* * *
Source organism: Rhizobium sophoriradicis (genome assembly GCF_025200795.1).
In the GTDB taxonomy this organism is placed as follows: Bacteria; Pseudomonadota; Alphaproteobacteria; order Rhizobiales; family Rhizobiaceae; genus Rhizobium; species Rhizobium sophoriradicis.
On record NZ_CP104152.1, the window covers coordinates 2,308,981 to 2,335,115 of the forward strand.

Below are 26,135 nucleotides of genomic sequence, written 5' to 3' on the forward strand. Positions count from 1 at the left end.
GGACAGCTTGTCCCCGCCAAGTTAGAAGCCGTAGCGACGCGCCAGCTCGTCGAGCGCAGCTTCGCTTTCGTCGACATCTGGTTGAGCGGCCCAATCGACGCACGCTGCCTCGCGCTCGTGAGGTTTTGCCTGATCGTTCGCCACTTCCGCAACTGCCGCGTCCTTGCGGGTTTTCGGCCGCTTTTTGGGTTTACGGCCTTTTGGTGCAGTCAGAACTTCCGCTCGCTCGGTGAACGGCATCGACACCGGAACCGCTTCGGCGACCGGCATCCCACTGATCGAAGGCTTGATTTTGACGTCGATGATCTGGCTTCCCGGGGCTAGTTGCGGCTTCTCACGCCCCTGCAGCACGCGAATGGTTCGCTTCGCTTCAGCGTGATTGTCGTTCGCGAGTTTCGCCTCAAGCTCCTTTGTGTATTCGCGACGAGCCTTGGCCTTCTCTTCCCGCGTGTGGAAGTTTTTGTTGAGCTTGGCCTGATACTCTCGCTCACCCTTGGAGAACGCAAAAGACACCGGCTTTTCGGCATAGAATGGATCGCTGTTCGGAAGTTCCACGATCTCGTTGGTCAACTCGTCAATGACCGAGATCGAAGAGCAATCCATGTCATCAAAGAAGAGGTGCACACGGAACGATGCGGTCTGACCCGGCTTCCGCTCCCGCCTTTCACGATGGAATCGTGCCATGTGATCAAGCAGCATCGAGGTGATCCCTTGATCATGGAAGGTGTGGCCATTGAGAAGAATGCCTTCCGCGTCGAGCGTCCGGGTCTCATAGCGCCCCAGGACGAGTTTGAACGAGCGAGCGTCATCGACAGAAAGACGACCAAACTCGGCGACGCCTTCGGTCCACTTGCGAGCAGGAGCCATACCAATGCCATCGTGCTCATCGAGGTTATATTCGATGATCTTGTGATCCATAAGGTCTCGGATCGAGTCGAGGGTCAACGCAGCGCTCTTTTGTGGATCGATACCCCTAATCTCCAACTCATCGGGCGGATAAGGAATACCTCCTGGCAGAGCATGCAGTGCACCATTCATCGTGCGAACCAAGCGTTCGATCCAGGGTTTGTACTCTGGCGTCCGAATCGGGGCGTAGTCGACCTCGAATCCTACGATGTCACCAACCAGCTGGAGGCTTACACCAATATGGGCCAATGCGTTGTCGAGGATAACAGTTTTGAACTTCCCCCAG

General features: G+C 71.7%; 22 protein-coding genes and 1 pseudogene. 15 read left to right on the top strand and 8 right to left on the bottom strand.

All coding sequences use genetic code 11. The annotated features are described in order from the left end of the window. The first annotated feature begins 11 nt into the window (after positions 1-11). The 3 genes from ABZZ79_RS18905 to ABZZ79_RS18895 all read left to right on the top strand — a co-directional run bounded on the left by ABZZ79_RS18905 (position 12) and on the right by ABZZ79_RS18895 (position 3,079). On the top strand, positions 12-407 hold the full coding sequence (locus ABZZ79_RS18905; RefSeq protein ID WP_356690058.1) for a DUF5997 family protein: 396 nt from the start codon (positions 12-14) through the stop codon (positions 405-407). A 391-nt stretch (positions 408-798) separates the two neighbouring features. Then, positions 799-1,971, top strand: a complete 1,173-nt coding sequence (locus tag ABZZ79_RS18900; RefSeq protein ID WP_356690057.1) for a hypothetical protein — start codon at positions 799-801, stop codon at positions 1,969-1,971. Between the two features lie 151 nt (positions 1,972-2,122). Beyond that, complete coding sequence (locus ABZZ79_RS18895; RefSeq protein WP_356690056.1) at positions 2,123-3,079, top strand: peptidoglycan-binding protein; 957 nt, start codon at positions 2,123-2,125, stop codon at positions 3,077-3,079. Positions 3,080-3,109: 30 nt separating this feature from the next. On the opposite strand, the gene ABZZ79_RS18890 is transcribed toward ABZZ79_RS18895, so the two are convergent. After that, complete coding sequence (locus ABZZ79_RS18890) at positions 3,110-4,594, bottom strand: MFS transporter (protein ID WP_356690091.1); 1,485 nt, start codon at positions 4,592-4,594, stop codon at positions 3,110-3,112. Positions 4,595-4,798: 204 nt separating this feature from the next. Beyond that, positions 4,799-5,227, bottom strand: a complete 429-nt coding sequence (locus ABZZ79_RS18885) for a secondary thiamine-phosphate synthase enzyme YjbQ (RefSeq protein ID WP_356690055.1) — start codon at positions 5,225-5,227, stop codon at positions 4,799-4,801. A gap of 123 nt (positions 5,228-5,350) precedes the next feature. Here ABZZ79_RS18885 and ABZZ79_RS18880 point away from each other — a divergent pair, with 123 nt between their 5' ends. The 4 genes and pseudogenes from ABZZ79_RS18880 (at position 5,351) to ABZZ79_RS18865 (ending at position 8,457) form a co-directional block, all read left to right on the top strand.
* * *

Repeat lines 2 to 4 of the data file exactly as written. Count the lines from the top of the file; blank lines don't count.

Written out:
In the GTDB taxonomy this organism is placed as follows: Bacteria; Pseudomonadota; Alphaproteobacteria; order Rhizobiales; family Rhizobiaceae; genus Rhizobium; species Rhizobium sophoriradicis.
On record NZ_CP104152.1, the window covers coordinates 2,308,981 to 2,335,115 of the forward strand.

Below are 26,135 nucleotides of genomic sequence, written 5' to 3' on the forward strand. Positions count from 1 at the left end.